Black Holes, Fate of the Universe: IAS Scholars Prepare for the New Year
WELCOMING THE SCHOLARS: Institute for Advanced Study (IAS) Director Robbert Dijkgraaf welcomed four new permanent faculty members and 268 visiting scholars from around the world at IAS’s opening celebration on Monday. He promised “an environment that reflects the highest standards and most inclusive principles of the scientific community, as well as encouraging the expansive sharing of knowledge around the world.” (Photo by Mason Pilcher, Institute for Advanced Study, 2018)
By Donald Gilpin
With research on tap that includes theoretical machine learning, quantum information and black holes, the structure of space-time, the origins and long-term fate of the universe, analysis of ancient DNA to elucidate history, origins of modern democracy and human rights, and much more, the Institute for Advanced Study (IAS) celebrated its Welcome Day on Monday, September 24, greeting four new permanent faculty members and 268 visiting scholars and scientists.
From young postdoctoral fellows to distinguished senior professors, the new visiting scholars represent 25 countries and 116 institutions from around the world.
The four new senior professors include two historians: Francesca Trivellato from Yale University, specializing in economic, social, and cultural history; and historian of science Myles Jackson from New York University; as well as two mathematicians: geometric analyst Camillo De Lellis from Universitat Zurich and Akshay Venkatesh, a number theorist who won this year’s Fields Medal, from Stanford University.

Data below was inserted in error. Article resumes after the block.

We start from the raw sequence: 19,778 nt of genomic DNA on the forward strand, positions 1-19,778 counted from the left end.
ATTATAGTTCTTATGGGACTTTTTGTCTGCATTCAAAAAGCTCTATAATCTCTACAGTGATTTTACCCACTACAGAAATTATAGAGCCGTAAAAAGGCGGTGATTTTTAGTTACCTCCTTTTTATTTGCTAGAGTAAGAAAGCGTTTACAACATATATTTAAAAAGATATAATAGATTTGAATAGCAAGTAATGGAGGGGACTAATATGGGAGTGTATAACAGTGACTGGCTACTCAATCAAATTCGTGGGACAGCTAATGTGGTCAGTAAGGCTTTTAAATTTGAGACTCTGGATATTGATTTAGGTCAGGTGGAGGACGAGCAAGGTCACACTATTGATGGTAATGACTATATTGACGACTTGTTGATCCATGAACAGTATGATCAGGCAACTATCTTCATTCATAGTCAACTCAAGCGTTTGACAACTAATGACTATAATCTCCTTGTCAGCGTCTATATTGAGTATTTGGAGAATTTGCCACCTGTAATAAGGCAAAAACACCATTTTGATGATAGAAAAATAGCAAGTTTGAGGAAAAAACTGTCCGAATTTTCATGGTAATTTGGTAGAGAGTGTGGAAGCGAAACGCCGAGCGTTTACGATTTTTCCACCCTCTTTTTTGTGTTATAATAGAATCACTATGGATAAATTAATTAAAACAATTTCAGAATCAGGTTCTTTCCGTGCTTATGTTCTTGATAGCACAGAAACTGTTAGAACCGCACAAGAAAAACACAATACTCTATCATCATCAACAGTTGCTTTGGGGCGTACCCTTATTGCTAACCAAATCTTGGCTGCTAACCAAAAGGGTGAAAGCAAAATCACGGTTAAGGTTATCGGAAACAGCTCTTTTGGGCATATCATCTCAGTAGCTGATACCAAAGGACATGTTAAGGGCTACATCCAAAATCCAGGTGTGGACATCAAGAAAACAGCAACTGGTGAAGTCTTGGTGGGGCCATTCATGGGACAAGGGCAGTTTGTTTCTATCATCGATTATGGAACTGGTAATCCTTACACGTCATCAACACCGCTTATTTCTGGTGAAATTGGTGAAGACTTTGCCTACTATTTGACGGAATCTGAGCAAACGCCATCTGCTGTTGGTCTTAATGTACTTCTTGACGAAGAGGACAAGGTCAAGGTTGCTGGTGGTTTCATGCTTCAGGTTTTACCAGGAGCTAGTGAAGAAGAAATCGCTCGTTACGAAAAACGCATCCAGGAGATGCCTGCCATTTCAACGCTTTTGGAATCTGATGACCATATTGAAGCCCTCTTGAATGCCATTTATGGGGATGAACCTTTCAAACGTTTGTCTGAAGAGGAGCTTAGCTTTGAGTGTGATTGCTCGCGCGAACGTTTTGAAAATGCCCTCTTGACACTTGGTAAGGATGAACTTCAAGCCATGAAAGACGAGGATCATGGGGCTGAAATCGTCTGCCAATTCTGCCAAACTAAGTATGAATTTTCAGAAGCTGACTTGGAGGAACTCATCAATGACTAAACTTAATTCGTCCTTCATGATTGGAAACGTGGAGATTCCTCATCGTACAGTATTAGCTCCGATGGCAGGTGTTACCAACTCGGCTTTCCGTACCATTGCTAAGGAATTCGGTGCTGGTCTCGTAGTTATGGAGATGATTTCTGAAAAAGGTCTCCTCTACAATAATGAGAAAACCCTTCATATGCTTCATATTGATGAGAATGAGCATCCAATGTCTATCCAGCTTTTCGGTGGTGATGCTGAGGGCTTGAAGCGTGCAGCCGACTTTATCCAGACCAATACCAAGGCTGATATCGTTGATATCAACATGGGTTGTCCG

“As we welcome new members to the Institute, we are excited for all the possibilities that lie ahead to push the boundaries of knowledge and shape new lines of inquiry for deeper exploration,” Institute Director Robbert Dijkgraaf told incoming members. “One thing that holds true since the founding of the Institute is that no two classes are alike. Scholars bring their own ideas, experience, culture, and questions about the world and contribute to a base of knowledge that can be cultivated and synthesized in innumerable ways.”
Founded in 1930, IAS is one of the world’s leading centers for theoretical research and intellectual inquiry, supporting research in the sciences and humanities. The IAS offers an environment in which members, living in an academic village of apartments on the Institute’s 800-acre campus, share libraries, a dining hall, and office space, where they can collaborate and work independently.
“Intellectual freedom is paramount to developing new knowledge and methodologies that shape the future,” said Dijkgraaf. “Ensuring an environment that reflects the highest standards and most inclusive principles of the scientific community, as well as encouraging the expansive sharing of knowledge around the world, remain defining characteristics of the Institute for Advanced Study.”
A focal point for exploration in the School of Social Science this year will be “Crisis and Critique,” while the School of Mathematics, among many other topics on the agenda, will host a special program on “Variational Methods in Geometry.”
Thirty-three Nobel Laureates and 42 Fields medalists, as well as many winners of the Wolf and MacArthur prizes, have been affiliated with the Institute.